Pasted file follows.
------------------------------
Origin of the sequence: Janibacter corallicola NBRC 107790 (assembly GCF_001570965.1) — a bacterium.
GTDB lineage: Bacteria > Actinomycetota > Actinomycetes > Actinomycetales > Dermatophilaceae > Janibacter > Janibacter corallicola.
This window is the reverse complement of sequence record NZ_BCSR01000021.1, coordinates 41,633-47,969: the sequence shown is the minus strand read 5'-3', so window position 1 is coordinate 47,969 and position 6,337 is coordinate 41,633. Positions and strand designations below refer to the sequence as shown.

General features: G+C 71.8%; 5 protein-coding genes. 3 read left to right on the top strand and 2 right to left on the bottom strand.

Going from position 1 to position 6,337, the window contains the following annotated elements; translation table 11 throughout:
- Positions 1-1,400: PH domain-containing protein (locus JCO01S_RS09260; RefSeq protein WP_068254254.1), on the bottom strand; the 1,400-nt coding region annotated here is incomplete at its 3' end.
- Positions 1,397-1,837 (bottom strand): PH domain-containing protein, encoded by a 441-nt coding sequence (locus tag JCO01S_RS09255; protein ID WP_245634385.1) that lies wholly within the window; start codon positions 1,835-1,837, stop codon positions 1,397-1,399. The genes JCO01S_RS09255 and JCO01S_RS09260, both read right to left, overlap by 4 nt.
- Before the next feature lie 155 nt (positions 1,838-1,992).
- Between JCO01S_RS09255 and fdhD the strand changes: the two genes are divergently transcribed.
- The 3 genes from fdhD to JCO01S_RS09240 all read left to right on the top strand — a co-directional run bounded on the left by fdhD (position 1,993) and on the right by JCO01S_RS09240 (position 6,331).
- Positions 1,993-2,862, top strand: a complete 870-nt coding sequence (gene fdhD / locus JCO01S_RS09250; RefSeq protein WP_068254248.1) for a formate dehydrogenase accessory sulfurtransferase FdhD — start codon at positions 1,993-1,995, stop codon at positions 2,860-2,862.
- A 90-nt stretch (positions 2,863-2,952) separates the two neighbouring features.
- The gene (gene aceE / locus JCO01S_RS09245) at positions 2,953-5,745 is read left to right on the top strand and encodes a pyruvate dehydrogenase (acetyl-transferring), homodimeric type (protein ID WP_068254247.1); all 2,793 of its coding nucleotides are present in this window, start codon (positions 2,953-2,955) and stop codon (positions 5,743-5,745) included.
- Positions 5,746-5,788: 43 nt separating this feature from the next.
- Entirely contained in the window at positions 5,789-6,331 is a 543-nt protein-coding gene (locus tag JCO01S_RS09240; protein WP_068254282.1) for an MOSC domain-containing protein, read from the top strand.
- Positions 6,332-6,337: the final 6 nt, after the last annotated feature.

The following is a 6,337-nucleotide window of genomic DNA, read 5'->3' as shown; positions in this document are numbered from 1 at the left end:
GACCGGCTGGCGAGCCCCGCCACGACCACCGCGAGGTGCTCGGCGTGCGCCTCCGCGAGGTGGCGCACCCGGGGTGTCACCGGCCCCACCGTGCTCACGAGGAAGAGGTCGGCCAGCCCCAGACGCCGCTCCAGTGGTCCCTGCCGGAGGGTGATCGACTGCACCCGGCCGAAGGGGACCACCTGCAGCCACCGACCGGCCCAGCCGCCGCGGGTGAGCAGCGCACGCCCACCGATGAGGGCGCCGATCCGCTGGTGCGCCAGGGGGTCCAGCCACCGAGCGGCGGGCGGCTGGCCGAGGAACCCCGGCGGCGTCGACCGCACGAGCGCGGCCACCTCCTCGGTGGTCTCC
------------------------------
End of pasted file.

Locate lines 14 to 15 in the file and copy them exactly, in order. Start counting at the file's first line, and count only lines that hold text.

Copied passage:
- Positions 5,746-5,788: 43 nt separating this feature from the next.
- Entirely contained in the window at positions 5,789-6,331 is a 543-nt protein-coding gene (locus tag JCO01S_RS09240; protein WP_068254282.1) for an MOSC domain-containing protein, read from the top strand.